A milan court yesterday sentenced Patrizia Reggiani Gucci to 29 years imprisonment, finding her guilty of plotting the March 1995 murder of her divorced husband, Maurizio Gucci, one of the heirs to the legendary Florentine fashion dynasty.
Announcing his verdict at the end of a six-month trial, court president Mr Renato Samek Ludovici also issued heavy sentences to the other defendants in the trial.
Benedetto Ceraulo, the professional hit-man alleged to have shot Maurizio Gucci as he entered his Milan offices on the morning of March 27th, 1995, received a life sentence, a term that normally runs to 30 years.
Gucci's clairvoyant friend, Pina Auriemma, was sentenced to 25 years for allegedly having organised the killing for a fee of around £250,000. Hotel night porter Ivano Savioni, a friend of Ms Auriemma, and the man alleged to have hired both the driver and the killer, received a 26-year sentence. Getaway driver Orazio Cicala was sentenced to 29 years.
Throughout this bizarre case, Patrizia Gucci made no secret of the fact that she had wanted her ex-husband dead, even telling the court that she had inquired of friends as to the cost of a hitman. Despite this admission, however, Gucci denied the charges of having organised the murder, claiming that she had been "framed" by Pina Auriemma.
During the trial, lawyers acting for Mrs Gucci pleaded mental instability, arguing that she was incapable of plotting the murder, partly because of a brain tumour operation carried out in 1992.
Court-appointed experts, however, had ruled that she was fit enough to stand trial, despite her apparent use of heavy medication and a tendency to deep depression. Looking pale, tense and worried, Gucci was in court yesterday to hear the judge's verdict.
Of the other four defendants, only hit-man Ceraulo denied the charges, while Auriemma, Ivano Savioni and Orazio Cicala all admitted involvement, adding furthermore that the killing had been ordered by Gucci.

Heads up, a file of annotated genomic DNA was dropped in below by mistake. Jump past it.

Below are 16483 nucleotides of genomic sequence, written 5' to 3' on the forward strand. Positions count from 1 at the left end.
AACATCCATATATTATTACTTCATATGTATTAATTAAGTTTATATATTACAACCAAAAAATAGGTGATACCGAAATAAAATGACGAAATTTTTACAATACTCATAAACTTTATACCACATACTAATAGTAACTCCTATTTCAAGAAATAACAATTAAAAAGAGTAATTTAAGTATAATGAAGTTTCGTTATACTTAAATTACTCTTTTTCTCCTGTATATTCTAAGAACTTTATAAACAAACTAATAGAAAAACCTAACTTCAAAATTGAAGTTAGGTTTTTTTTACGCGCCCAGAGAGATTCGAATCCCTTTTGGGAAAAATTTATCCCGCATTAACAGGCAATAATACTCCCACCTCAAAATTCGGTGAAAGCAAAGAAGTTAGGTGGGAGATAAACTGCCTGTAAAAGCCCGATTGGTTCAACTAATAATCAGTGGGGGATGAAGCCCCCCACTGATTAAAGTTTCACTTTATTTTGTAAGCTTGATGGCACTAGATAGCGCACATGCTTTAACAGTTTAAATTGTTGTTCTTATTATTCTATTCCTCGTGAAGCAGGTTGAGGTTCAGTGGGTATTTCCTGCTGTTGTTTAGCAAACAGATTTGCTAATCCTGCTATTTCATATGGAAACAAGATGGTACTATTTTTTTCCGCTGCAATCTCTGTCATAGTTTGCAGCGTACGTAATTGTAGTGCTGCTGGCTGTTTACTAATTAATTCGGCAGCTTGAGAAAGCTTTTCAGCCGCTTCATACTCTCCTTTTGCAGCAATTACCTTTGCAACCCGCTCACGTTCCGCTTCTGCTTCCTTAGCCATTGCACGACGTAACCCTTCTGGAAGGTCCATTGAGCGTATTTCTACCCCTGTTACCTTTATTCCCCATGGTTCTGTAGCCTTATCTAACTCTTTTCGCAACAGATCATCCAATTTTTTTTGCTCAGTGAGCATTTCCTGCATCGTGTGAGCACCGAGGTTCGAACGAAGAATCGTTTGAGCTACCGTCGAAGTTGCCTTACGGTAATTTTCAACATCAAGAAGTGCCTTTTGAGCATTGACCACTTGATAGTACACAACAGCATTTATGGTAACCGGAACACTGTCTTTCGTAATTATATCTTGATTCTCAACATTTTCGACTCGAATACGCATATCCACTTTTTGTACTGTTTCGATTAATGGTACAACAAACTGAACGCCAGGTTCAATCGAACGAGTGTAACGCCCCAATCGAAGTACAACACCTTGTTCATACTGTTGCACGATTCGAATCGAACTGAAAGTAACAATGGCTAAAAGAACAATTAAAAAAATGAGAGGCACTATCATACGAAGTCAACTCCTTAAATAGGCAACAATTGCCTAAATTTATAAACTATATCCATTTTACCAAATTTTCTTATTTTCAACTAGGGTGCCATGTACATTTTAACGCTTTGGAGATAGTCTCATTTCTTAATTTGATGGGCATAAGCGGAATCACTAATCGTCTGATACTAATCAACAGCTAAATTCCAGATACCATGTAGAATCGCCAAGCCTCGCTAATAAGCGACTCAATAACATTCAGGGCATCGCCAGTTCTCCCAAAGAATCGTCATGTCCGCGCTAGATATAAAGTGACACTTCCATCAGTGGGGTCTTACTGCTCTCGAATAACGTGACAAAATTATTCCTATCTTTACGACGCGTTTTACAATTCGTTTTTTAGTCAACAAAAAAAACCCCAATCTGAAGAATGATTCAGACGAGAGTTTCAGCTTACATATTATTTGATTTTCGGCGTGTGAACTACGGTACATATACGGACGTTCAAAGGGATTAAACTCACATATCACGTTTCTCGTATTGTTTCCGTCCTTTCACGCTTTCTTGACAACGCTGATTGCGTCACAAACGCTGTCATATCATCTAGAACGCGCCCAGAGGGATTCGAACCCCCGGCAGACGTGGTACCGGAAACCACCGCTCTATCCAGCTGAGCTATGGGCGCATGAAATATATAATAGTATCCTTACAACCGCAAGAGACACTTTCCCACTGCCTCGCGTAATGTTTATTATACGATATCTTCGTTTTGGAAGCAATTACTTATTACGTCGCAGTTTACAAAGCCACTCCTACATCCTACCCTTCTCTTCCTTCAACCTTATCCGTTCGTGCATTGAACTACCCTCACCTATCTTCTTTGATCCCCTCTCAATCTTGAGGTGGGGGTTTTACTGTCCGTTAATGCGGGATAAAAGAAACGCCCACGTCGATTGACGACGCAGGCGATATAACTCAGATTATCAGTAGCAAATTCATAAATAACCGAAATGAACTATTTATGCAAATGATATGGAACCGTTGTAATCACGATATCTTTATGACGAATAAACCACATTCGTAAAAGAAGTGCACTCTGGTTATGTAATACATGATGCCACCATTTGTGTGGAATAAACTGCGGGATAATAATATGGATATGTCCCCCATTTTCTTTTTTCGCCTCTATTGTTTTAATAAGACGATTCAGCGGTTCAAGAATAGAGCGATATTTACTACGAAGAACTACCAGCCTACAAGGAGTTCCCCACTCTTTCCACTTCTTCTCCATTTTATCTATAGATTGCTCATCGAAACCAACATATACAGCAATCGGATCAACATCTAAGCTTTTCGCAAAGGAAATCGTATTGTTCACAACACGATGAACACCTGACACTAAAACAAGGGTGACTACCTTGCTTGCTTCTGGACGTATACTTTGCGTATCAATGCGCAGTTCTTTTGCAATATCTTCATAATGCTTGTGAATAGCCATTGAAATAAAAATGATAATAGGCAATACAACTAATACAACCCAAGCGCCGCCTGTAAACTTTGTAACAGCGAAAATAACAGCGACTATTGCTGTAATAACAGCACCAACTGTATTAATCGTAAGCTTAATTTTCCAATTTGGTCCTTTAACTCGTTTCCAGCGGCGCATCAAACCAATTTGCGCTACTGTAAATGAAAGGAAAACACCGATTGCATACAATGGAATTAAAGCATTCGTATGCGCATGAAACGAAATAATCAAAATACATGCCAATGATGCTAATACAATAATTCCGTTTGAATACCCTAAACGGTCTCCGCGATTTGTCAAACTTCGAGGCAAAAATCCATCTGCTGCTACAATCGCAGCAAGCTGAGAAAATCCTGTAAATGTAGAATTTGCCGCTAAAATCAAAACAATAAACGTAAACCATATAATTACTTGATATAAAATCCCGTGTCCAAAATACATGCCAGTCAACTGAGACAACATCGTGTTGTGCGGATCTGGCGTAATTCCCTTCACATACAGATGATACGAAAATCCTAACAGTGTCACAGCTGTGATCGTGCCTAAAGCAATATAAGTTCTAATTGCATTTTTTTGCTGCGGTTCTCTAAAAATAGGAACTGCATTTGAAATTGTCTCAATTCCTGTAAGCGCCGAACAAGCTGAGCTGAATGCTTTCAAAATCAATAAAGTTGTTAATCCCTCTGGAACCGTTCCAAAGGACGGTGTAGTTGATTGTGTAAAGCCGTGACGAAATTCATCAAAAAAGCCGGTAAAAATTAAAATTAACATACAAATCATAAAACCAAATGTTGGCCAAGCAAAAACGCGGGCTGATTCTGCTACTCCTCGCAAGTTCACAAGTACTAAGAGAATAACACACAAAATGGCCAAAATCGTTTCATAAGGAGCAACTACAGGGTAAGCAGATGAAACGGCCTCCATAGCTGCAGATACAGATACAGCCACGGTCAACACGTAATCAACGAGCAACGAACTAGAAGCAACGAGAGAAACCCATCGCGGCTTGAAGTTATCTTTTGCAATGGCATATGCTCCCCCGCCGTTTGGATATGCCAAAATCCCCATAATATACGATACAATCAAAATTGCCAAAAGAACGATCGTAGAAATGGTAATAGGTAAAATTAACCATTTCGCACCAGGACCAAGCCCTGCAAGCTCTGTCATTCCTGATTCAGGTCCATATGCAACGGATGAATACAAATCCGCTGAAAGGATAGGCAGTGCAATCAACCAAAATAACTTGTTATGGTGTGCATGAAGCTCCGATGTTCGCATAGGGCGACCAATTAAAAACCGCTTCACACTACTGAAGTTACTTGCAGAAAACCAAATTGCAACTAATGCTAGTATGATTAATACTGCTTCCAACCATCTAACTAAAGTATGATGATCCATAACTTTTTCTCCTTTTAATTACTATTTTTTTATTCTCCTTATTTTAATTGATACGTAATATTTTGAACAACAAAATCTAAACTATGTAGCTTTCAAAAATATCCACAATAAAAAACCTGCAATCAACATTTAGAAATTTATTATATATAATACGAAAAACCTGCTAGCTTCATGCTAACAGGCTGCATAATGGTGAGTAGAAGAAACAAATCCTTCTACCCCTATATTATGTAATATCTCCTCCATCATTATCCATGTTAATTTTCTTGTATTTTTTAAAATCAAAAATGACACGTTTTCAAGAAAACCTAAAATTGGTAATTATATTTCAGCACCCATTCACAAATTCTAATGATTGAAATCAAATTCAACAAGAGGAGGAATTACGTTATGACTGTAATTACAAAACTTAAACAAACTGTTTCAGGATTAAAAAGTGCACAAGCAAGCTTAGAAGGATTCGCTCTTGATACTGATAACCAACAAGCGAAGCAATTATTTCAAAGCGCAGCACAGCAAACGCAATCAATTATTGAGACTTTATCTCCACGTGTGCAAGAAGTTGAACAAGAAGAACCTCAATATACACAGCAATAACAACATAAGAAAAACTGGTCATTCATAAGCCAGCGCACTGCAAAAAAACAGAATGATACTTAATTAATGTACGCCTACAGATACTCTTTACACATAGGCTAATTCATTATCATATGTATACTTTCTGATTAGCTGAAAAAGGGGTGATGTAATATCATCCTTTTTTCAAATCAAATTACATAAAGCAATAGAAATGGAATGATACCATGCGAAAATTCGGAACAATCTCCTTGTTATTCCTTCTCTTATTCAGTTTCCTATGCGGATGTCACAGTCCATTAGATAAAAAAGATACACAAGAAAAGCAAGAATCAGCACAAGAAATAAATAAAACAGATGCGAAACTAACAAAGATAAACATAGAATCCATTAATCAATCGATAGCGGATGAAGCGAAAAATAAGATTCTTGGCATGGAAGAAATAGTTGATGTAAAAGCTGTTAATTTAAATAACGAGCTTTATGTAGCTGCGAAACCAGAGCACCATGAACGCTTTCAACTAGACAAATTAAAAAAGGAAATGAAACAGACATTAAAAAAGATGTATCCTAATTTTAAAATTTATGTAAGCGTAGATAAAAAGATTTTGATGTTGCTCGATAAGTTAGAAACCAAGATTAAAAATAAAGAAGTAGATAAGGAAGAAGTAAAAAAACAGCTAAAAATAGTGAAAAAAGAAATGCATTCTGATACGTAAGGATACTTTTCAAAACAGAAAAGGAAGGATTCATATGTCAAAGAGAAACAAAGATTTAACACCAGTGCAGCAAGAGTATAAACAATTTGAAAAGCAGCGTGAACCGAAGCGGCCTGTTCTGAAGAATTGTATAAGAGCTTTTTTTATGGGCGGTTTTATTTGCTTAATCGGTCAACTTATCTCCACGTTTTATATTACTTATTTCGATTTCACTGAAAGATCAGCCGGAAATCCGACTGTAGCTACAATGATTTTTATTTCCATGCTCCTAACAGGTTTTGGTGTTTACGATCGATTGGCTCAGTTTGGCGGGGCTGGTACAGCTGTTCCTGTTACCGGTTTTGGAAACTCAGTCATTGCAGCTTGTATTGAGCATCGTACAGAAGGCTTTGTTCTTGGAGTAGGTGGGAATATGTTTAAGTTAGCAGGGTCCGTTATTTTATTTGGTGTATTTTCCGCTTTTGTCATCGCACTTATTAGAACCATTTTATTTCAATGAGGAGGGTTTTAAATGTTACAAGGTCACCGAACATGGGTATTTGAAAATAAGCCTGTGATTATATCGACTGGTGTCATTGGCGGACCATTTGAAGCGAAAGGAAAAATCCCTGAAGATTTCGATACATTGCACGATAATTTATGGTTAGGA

Her motives for the killing are said to have been linked to manic jealousy and concern about the inheritance due her two daughters, 22-year-old Alessandra and 17-year-old Allegra.
When she married Maurizio Gucci in 1972, it had seemed like a perfect romance, scripted for glossy gossip magazines. She was the millionaire heiress to the Reggiani road haulage business, while he was the heir to a legendary fashion house.
They had had to overcome the resistance of Maurizio's father, Rodolfo, before they could marry in a glitzy, no-expense-spared wedding that was to set the standard for their jet-setting 10 years of apparently happy married life.
After the couple divorced in 1984, Mrs Gucci spent much of the next decade making no secret of her loathing for her ex-husband, telling friends she was writing an autobiography that would certainly not reflect well on the Gucci family.
She described her reported $1 million dollar divorce settlement as little more than "a plate of lentils". Mrs Gucci appears to have become especially worried in 1993, the year Maurizio Gucci ended the family connection with Gucci by selling out to an Anglo-Arab company, InvestCorp, for a reported $190 million.
This was a period when she continued to use her ex-husband's surname, while insisting on referring to him as "my husband" and making little secret of her antipathy to his partner and intended wife, Ms Paola Franchi, someone she always called "that woman".
On the January morning last year when Gucci was arrested in her central Milan apartment, she greeted police with the remark: "You've come because of my husband's death," still not acknowledging the end of the marriage.